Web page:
On July 30, 2002, legislation requiring the installation of carbon monoxide detectors in all new residential construction in New York was signed into law. The law required new construction to contain at least one carbon monoxide detector. But spurred by the tragic death of Amanda Hansen, a 16-year-old West Seneca, NY girl who died January 20, 2009, from carbon monoxide poisoning from a defective boiler while sleeping at a friends house, Amanda’s Law went into effect on February 22, 2010. It requires essentially all residences, both new and existing, to have a carbon monoxide alarm installed, and new construction to sometimes have more than one.
Existing one and two family residences will be required to have one carbon monoxide alarm installed on the lowest story having a sleeping area. In new construction, dwellings constructed on or after January 1, 2008, a carbon monoxide alarm shall be installed on each story having a sleeping area and on each story where a carbon monoxide source is located.
The law requires that when more than one carbon monoxide alarm is required to be installed within an individual dwelling unit, the alarms shall be interconnected in such a manner that the actuation of one alarm will activate all of the alarms in the individual unit. The alarm shall be clearly audible in all sleeping areas over background noise levels with all intervening doors closed except where carbon monoxide alarms are permitted to be battery operated. The only dwellings exempt are those without gas sources, such as a home powered entirely by electricity, and those without a garage.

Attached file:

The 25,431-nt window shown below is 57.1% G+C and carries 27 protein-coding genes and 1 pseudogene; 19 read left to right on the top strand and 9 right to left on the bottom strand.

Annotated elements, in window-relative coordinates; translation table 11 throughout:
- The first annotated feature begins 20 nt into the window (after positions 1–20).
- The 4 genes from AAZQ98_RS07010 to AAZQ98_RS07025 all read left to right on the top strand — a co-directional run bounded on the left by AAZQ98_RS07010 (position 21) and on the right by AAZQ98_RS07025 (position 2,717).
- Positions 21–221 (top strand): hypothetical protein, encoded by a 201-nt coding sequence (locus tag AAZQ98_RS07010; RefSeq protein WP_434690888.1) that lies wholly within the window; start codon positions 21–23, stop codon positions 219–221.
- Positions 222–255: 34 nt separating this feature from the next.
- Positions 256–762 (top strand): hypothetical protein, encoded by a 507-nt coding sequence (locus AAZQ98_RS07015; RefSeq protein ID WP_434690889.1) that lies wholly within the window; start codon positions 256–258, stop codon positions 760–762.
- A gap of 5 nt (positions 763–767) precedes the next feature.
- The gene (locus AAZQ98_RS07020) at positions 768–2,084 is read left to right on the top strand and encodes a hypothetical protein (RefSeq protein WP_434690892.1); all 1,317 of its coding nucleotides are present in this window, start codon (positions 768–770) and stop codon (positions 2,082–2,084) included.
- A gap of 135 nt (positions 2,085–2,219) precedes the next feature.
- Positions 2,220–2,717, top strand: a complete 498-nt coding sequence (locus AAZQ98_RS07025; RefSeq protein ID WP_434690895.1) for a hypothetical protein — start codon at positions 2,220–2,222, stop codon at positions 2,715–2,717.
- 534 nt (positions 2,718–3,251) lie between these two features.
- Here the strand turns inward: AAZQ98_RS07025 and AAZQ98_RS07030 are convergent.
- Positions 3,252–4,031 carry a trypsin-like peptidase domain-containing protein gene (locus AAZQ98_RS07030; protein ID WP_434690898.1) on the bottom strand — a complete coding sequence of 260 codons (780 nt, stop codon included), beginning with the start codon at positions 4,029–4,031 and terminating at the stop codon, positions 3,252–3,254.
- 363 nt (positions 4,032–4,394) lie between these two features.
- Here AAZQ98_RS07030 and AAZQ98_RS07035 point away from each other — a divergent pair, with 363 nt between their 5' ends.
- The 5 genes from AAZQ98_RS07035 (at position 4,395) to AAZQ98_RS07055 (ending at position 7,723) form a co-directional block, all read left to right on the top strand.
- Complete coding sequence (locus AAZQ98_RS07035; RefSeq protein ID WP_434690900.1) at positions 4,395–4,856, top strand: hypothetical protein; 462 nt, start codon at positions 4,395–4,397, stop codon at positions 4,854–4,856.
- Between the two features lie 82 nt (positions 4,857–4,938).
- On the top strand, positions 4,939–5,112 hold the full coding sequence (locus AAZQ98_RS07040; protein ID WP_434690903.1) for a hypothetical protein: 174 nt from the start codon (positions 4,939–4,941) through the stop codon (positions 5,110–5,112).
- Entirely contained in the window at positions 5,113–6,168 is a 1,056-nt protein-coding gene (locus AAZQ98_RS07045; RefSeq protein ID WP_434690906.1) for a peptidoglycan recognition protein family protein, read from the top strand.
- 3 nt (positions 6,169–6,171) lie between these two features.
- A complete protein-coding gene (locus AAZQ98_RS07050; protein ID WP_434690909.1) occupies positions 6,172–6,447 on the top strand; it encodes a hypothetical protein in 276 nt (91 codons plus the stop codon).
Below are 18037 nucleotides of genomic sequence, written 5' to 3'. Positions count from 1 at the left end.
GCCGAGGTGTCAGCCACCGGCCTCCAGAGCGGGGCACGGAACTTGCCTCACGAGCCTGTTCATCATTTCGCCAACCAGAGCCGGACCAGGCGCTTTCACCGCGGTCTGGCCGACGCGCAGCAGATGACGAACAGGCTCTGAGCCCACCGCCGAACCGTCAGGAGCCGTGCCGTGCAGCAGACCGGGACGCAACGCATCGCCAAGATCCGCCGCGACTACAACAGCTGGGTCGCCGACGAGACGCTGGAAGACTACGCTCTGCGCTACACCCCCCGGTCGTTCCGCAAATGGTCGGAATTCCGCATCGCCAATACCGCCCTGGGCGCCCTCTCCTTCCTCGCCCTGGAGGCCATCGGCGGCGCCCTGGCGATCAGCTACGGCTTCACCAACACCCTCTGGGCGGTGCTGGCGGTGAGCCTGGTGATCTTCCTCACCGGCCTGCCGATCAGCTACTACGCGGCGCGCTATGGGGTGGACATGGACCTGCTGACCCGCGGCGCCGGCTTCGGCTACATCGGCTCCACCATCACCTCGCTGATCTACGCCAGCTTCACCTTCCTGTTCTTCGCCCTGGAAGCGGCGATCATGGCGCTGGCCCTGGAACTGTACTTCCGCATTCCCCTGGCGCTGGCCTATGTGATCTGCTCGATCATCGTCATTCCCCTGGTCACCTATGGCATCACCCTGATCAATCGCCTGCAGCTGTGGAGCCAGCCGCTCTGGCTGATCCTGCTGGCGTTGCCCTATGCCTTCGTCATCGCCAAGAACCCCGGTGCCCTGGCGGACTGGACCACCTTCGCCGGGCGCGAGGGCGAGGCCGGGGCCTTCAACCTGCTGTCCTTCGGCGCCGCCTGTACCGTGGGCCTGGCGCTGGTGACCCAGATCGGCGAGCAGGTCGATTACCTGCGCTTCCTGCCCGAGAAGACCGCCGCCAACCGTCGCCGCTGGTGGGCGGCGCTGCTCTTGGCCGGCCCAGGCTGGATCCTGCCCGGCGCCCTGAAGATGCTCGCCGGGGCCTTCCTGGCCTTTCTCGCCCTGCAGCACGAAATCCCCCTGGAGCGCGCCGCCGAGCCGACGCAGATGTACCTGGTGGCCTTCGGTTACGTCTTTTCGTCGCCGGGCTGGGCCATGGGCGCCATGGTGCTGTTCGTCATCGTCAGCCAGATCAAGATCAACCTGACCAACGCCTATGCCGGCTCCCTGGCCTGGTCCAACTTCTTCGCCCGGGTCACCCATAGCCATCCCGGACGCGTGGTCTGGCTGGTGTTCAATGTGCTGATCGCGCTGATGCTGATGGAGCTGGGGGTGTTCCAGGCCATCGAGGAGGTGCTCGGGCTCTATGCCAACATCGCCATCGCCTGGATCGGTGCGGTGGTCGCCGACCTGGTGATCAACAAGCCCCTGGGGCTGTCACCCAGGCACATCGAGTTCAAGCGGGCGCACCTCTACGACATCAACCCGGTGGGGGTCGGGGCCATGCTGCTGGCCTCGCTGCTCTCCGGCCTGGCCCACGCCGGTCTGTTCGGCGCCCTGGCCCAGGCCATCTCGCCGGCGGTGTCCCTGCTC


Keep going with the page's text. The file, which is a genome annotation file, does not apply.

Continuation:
The new legislation also amended the text of section F611 in chapter F6 of the 2007 FCNYS (Fire Code of New York State). The FCNYS section sets forth requirements including prohibited locations, a power source (hardwired to the buildings electrical system), maintenance, disabling of alarms, one-family dwellings converted to bed and breakfast dwellings, and buildings under custody, licensure, supervision or jurisdiction of a department or agency of the State of New York. Carbon monoxide is odorless, colorless, tasteless, and lighter than air, he said. Symptoms of carbon monoxide poisoning include dizziness, headache, fatigue, nausea, and confusion. Often victims of carbon monoxide poisoning become disabled before they become aware that they are being exposed to the fumes. Potential sources of carbon monoxide are chimneys, portable heaters, gas or wood burning fireplaces, gas kitchen stoves, gas clothes dryers, water heaters, or auto exhaust fumes from an attached garage.
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